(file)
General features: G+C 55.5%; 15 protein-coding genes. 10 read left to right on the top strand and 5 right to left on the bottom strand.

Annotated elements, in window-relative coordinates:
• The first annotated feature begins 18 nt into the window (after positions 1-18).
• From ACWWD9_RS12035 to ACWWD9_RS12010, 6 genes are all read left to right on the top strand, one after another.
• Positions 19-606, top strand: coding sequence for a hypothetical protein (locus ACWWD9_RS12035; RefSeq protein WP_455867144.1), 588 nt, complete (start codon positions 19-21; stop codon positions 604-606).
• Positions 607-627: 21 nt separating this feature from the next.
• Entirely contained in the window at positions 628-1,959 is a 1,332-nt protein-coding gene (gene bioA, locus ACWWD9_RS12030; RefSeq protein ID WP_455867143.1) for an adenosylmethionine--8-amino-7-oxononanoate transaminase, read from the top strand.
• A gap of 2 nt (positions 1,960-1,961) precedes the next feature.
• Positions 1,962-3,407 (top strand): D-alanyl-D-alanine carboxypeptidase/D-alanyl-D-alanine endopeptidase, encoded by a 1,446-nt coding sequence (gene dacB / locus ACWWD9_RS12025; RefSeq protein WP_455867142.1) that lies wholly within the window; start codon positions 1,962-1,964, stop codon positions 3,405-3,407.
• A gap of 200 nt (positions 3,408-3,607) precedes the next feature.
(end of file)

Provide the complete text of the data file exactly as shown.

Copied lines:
General features: G+C 55.5%; 15 protein-coding genes. 10 read left to right on the top strand and 5 right to left on the bottom strand.

Annotated elements, in window-relative coordinates:
• The first annotated feature begins 18 nt into the window (after positions 1-18).
• From ACWWD9_RS12035 to ACWWD9_RS12010, 6 genes are all read left to right on the top strand, one after another.
• Positions 19-606, top strand: coding sequence for a hypothetical protein (locus ACWWD9_RS12035; RefSeq protein WP_455867144.1), 588 nt, complete (start codon positions 19-21; stop codon positions 604-606).
• Positions 607-627: 21 nt separating this feature from the next.
• Entirely contained in the window at positions 628-1,959 is a 1,332-nt protein-coding gene (gene bioA, locus ACWWD9_RS12030; RefSeq protein ID WP_455867143.1) for an adenosylmethionine--8-amino-7-oxononanoate transaminase, read from the top strand.
• A gap of 2 nt (positions 1,960-1,961) precedes the next feature.
• Positions 1,962-3,407 (top strand): D-alanyl-D-alanine carboxypeptidase/D-alanyl-D-alanine endopeptidase, encoded by a 1,446-nt coding sequence (gene dacB / locus ACWWD9_RS12025; RefSeq protein WP_455867142.1) that lies wholly within the window; start codon positions 1,962-1,964, stop codon positions 3,405-3,407.
• A gap of 200 nt (positions 3,408-3,607) precedes the next feature.